26 April 2009

Rough Guide to Conspiracy Theories

I have a lot I've been meaning to write about. I'm London right now, and I'll be here or around the UK for the next six weeks or so. Unfortunately, I forgot my copy of "From Hell," the Alan Moore comic book, which is an extremely detailed version of the "Royal Conspiracy," concerning Jack the Ripper. But I found a tour guide pamphlet in our crappy hotel, and a blogger who has already done the "From Hell" tour, so maybe I'll just take some pictures or something. But I do want to write about that book, because it's awesome.

I found this book, "The Rough Guide to Conspiracy Theories," a few weeks ago when I was home in Richmond, VA, for my birthday, at my favorite used book store. As you might expect, the writing is pretty terrible, but it's a fairly comprehensive reference for conspiracy theories, so hopefully it will prove useful. It's kind of funny, it sort of claims to be "sorting myths from realities" but the writing is so vague it's often hard to tell what they fuck they're talking about. They use the terms "conspiracy," "conspiracy theory" and "conspiracist" pretty much interchangeably. Here's part of the introduction:

Conspiracy theories have also given birth to a miniature academic industry. Where once serious historians avoided the word "conspiracy" like a disease, cultural critics and sociologists are now documenting conspiracism in popular culture, dissecting the politics of conspiracist thinking and analysing what is sometimes called the "paranoid style" - interestingly, a term borrowed from clinical psychology. A few historians are now willing to lash themselves, like Ulysses, to the mast and expose their ears to the siren voices of the conspiracy version of history. The idea that long ago it was great men's deeds that drove world affairs gave place to the notion that much bigger historical and social forces were at stake. Now, once again, it is being recorgnized that plans, projects, conspiracies and even conspiracy theories can change the world.

My favorite new conspiracy from the book is about this guy, Danny Casolaro, who died in 1991, an apparent suicide, while pursuing a conspiracy theory he referred to as "the Octopus" -- "it had so many tentacles." Because Casolaro told his brother "
that, if something were to happen to him, it would not be an accident", law enforcement pursued a murder investigation. Casolaro, a freelance writer, was supposed to meet with Michael Riconosciuto, who was basically a nutcase grifter and conspiracy theorist. In the days leading before they were supposed to meet, Casolaro recieved numerous threatening phone calls. He met with a few other people on the way to Martinsburg, West Virginia, other sources providing material for the book he was trying to put together. Riconosciuto had promised an important piece of information to fill in Casolaro's "Octopus" theory. At the time, Riconosciuto was also facing charges for drug trafficking that could put him in jail for thirty years, and his defense was based on a government conspiracy to silence his knowledge about the Inslaw case, in which the government was being sued by a software company. Riconosciuto was known as a computer programmer and weapons designer, as well as a crystal meth manufacturer, but it's difficult to know if any of that is true.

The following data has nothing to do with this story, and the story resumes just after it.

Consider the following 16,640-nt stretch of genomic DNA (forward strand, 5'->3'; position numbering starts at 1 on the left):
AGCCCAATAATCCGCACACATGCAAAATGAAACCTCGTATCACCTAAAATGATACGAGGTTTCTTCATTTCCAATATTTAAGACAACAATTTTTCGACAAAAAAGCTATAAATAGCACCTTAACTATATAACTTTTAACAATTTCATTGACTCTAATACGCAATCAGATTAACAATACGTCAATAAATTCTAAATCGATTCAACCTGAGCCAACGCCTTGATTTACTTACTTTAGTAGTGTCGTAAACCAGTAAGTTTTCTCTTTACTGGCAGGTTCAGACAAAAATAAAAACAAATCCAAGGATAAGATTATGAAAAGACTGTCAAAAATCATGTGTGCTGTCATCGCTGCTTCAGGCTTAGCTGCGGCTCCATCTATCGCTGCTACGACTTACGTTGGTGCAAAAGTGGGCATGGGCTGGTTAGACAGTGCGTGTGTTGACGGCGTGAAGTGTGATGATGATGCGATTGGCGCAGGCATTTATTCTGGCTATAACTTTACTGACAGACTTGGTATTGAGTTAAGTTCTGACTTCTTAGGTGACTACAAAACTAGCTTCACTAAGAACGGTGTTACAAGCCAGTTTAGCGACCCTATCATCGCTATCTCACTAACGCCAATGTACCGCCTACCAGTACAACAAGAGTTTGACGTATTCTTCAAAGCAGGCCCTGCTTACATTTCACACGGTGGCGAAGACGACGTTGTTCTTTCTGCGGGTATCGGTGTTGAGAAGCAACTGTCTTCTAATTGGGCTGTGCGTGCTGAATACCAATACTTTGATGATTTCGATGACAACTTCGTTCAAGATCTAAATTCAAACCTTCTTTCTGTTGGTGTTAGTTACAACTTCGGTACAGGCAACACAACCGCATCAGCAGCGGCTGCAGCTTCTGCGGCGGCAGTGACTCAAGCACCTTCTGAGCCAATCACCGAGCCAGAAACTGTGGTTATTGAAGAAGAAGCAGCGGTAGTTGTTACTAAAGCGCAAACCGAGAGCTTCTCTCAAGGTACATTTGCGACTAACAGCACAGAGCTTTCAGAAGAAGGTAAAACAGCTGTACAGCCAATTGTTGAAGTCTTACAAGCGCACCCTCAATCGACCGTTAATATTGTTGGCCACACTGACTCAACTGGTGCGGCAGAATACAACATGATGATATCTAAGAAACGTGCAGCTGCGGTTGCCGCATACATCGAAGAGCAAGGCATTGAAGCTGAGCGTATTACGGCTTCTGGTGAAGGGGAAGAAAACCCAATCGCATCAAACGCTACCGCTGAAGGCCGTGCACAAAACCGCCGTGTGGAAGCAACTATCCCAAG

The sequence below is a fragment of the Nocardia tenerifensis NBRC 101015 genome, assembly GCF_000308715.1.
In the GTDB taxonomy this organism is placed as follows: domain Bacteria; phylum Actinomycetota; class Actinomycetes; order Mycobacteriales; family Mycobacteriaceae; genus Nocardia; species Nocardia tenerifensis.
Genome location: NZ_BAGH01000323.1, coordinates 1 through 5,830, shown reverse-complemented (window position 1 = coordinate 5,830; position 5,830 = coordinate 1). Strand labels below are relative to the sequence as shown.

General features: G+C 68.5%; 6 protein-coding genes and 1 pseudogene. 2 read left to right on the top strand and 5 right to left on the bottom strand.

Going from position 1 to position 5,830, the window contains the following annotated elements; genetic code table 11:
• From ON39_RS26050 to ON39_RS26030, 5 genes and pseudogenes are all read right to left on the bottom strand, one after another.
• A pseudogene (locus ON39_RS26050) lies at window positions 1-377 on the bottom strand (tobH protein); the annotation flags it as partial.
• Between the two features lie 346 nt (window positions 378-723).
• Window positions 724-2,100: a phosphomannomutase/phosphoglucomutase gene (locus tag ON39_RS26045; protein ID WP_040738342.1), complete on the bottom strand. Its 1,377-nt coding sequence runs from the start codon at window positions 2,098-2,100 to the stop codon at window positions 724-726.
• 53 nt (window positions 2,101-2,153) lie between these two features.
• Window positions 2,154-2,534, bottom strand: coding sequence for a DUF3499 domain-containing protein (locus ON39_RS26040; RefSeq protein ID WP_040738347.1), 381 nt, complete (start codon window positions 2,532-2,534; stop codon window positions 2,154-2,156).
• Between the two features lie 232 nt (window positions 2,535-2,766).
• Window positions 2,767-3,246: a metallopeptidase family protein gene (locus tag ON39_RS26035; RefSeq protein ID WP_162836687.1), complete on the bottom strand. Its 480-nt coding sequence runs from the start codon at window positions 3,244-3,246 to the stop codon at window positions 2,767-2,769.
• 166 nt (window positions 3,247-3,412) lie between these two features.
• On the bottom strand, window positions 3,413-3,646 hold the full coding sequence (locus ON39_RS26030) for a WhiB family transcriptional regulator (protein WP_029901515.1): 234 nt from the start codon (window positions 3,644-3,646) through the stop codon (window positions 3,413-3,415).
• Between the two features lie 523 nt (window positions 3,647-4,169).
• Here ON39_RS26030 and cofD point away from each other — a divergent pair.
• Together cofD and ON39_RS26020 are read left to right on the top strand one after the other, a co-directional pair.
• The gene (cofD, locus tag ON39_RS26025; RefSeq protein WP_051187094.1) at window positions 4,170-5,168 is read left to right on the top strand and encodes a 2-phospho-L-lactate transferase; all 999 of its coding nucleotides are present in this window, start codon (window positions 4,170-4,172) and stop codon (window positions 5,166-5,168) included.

Anyway, the ambiguity of Casolaro's suicide is what makes the story fascinating. Did the CIA fake his suicide because he was getting to close to the truth, "the head of the Octopus?" Did Riconoscuito kill Danny Casolaro to make give weight to his conspiracy theory? If so, did Riconoscuito himself actually believe his own theories, or was it all an elaborate plan of defence? Or was Casolaro driven crazy by his pursuit of the "Octopus" and his failures to get a book deal or the information he was seeking?

Casolaro's suicide note doesn't help answer that question: "To those who I love the most: Please forgive me for the worst possible thing I could have done. Most of all I'm sorry to my son. I know deep down inside that God will let me in."

Some other things I will hopefully eventually blog about:

-- Michael Rockefeller, who mysteriously died on an expedition in New Guinea. So far I haven't found any actual conspiracy theories about this, but I imagine they're out there.

-- This crazy guy, who came up with this, made this movie and others, and is now in jail, I think.

-- The Paranoid Style in American Politics, one of my favorite essays.

-- This British journalist, who George Blake told me about, also this guy Peter who was interested in working with Boy Crisis as one point.

-- The Marlowe Society, which doesn't "officially" claim that Marlowe was Shakespeare, but champions him, and likes to point out that he died under suspicious circumstance right around the time Shakespeare started publishing poetry. Thinking about getting a tattoo of their emblem. JK, I love Shakespeare.

-- This book, which is awesome, and reminds me of being in college.

-- Maybe even Noam Chomsky and this whole thing.

Bobby Fischer tells the truth and nothing but the truth

13 April 2009